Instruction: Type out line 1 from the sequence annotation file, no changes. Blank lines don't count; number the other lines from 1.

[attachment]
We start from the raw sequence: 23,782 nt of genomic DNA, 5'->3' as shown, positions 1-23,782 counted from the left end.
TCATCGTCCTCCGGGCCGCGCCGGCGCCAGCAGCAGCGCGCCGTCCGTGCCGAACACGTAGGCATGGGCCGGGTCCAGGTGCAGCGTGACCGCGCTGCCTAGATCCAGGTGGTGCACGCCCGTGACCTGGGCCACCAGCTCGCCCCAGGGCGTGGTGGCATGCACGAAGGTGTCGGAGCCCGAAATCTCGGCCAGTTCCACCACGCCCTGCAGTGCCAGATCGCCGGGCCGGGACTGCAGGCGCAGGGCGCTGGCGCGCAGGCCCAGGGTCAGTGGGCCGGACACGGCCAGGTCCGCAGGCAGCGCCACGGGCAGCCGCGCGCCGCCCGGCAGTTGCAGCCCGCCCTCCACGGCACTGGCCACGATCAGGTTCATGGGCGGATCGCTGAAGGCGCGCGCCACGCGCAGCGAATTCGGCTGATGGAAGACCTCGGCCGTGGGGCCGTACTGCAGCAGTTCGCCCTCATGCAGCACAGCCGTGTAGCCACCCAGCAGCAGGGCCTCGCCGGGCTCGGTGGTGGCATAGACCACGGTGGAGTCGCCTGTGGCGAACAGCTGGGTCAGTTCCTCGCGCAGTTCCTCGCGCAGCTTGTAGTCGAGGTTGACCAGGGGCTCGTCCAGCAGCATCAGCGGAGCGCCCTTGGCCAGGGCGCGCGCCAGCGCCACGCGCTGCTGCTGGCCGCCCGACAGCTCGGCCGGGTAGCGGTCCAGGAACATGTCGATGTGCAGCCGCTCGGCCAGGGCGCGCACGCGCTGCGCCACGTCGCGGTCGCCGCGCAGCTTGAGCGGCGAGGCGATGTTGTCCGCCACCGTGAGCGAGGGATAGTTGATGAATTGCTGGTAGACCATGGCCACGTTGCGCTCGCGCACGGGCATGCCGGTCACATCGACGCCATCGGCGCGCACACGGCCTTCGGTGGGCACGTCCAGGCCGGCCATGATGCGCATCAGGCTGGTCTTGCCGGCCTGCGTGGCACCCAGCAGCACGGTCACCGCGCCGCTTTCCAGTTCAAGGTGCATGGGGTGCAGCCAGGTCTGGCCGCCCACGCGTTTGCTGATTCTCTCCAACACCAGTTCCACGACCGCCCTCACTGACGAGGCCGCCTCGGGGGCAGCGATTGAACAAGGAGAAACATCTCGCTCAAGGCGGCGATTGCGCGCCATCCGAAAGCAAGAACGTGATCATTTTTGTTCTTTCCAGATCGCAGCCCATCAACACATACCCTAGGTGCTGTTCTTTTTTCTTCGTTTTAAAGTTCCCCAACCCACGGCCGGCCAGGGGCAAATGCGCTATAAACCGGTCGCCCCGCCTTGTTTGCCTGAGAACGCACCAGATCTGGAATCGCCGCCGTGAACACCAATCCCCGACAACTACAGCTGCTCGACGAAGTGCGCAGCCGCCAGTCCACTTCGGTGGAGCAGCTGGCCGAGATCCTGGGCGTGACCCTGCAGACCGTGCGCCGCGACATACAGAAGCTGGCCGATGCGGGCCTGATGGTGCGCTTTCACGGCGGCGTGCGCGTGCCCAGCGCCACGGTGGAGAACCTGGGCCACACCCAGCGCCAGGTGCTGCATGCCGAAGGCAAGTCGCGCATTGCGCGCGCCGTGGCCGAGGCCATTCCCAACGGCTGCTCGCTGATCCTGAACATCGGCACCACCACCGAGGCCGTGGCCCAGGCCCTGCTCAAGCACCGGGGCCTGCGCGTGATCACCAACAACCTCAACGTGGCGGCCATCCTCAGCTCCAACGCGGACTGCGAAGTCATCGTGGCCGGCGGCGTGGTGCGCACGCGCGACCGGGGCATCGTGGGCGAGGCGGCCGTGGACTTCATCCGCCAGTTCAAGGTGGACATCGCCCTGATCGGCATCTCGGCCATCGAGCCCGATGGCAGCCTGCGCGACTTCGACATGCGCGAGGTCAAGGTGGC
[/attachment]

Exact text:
We start from the raw sequence: 23,782 nt of genomic DNA, 5'->3' as shown, positions 1-23,782 counted from the left end.